My first experience of Michael Mulvihill’s work was something of a strange one. On one hand I loved his writing and felt that his style was both elegant and restrained; a balance that most writers never manage to achieve. However, his religious beliefs and the story’s insistence on driving them home began to turn me off and I lost interest before the end. So it was both a surprise and an honour when the author gallantly asked me to look at his recent work Diabolis of Dublin, a vampire tale set not surprisingly on the streets of Dublin. Firstly I would like to apologise to Michael for taking so long to get this one finished. It is most certainly not a reflection on the quality of the book. It is simply a case of life getting in the way of things!
Anyway, back to the book, and a rather wonderful book it is too. Mulvihill manages to breathe new life into what is possibly the most over-abused of all horror sub-genres: The Vampire tale. From myths and legends into the popular fiction of every era the Vampire has always had a place to exist. But over the years and especially in recent times they have become somewhat neutered and seem to lack the bite that they used to have. There are notable exceptions such as Steve Niles’ 30 Days of Night, but for the most part The Vampire seems to have become rather toothless. Not so with Michael Mulvihill’s Lucis Diabolis.
Diabolis is the sole vampire in Dublin and he spends his nights trawling the streets looking for food and trying to come to terms with his place in a world that doesn’t really belong to him anymore. As the city of Dublin prepares to celebrate the Bram Stoker festival we journey with the elegant and intelligent Diabolis through the past and the present as he comes face to face with himself and what it really means to be a Vampire. So far it sounds like a million other vampire stories but I can assure you that it isn’t. Returning to the creatures roots Diabolis of Dublin is a much rawer, grittier tale than the average vampire story, and is as far removed from the asinine romanticism of the Twilight series as it gets. Many of the familiar tropes are here from the gothic setting to the themes of loneliness, despair and death, but what sets it apart are its excursions into the under belly of Dublin life and the way it examines its lead characters troubles and problems.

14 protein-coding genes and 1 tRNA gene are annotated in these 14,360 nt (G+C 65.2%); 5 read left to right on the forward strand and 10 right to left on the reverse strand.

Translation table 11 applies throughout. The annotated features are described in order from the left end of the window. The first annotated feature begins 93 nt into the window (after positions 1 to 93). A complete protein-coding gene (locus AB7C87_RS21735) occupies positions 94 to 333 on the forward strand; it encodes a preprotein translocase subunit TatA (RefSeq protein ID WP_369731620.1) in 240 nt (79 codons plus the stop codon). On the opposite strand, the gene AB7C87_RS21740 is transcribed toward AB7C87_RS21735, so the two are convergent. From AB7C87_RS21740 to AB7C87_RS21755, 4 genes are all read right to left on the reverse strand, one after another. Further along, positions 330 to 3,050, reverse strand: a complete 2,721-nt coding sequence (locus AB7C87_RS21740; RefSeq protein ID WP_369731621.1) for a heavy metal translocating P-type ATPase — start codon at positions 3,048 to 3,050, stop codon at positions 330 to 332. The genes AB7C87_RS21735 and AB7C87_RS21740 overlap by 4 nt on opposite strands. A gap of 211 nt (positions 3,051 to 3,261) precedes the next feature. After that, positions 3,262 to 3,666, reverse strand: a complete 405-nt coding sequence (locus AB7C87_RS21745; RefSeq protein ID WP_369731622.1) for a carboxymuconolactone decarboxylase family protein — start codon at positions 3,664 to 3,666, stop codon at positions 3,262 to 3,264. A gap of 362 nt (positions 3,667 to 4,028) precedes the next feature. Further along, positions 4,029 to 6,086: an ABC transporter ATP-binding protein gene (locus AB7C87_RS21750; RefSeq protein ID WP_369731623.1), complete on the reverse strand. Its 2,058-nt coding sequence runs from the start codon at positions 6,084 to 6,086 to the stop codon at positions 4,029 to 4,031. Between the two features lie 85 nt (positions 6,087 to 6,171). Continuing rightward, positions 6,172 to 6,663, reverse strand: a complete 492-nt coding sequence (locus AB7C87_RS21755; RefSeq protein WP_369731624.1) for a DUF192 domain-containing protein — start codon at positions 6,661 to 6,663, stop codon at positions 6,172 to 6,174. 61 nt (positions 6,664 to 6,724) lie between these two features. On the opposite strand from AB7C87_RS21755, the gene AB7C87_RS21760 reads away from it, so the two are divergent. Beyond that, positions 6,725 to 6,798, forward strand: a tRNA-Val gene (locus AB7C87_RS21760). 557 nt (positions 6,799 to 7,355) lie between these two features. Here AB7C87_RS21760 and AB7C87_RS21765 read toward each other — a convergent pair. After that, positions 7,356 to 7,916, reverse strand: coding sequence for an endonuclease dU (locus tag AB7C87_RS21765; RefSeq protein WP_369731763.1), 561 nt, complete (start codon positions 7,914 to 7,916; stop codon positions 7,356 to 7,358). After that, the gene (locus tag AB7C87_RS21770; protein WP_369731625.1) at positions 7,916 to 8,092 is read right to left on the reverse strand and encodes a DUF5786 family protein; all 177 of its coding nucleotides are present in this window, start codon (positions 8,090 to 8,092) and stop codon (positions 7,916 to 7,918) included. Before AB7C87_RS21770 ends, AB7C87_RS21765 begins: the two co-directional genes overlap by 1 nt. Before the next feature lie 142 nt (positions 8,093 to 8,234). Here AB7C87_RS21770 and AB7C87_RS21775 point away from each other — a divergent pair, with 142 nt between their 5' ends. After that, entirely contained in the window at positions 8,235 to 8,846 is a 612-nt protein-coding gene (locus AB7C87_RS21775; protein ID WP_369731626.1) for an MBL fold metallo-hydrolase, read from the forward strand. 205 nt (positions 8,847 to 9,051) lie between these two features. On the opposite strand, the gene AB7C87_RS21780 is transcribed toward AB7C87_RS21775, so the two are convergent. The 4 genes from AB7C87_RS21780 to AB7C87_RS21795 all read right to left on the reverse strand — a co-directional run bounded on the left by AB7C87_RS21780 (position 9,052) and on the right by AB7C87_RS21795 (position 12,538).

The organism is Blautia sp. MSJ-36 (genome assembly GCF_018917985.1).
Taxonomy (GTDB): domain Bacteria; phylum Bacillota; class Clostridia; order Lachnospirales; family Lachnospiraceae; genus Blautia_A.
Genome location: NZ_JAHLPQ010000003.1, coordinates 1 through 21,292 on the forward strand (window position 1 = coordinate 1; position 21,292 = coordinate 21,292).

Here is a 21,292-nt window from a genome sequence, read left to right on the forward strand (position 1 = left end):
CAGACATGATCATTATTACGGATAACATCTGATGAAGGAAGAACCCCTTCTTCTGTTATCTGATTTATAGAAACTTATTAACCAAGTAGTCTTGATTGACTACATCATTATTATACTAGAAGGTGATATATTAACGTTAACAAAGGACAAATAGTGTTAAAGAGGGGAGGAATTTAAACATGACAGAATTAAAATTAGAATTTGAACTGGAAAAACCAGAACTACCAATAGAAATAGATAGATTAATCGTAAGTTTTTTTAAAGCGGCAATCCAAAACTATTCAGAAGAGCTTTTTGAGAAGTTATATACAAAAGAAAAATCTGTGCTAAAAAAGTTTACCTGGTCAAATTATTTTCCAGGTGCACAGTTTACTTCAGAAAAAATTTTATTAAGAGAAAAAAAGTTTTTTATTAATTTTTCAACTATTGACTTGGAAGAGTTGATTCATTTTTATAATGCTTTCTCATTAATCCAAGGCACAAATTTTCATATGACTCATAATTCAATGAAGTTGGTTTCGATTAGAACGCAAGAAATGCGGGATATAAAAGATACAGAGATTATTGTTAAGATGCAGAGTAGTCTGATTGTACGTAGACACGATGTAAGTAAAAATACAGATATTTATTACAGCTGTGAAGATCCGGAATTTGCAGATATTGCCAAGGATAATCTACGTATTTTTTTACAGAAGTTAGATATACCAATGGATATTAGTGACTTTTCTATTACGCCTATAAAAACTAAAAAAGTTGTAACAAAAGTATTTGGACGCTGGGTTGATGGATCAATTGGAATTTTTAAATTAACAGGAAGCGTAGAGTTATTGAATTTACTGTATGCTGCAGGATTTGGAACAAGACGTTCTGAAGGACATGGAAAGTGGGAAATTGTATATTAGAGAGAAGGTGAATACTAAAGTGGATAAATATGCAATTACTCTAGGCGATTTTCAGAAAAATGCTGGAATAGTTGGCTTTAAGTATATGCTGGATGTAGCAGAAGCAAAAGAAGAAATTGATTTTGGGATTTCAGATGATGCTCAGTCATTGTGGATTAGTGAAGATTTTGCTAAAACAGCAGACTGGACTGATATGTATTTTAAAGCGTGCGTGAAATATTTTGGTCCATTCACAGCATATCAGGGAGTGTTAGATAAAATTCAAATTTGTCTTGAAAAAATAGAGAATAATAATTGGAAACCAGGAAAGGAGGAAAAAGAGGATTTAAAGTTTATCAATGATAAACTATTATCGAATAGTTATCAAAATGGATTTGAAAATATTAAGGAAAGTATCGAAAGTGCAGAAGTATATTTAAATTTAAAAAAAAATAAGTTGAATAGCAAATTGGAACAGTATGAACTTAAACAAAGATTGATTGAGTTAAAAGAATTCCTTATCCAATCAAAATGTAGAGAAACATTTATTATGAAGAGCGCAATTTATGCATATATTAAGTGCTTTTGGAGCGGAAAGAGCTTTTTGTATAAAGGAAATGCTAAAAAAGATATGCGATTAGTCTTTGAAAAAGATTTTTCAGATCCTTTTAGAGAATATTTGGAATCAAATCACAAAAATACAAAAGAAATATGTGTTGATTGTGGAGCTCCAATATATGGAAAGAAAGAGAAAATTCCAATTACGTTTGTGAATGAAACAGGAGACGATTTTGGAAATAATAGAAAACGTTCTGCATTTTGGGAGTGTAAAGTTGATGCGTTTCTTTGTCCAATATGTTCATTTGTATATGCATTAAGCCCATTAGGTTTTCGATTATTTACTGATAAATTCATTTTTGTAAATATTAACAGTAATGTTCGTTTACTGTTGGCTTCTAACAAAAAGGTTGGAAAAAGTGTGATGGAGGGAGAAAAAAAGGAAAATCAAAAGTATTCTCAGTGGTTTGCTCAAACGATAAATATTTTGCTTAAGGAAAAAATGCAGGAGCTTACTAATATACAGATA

It is completely unashamed and unforgiving in its portrayal of Dublin’s dark side and shares a brilliant sense of place with the author’s previous book. Both novels manage to conjure up vivid environments that leave you feeling as if you had actually been there. There is also a strange sense of sadness that creeps through the book, not just at Diabolis’ vampiric condition, but of a city swallowed by itself. Punctuated by sudden explosions of violence that the late, great James Herbert would be proud of the outskirts of the city are foreboding places where tragedy and sadness are never far away. It almost feels like a lament for a city that has lost some of its grandeur.
It isn’t perfect, and there are a couple of small moments where the black and white morality that marred Siberian Hellhole creep in. But these are fleeting, and for the most part Diabolis of Dublin paints a landscape where emotions and morality are complex and filled with grey areas. Turning many of the classic ideas about Vampires on their heads Mulvihill has crafted a tale about the stark loneliness of a true outsider, but also one about the stark social divides that exist in the world and the dark emotions that accompany them.
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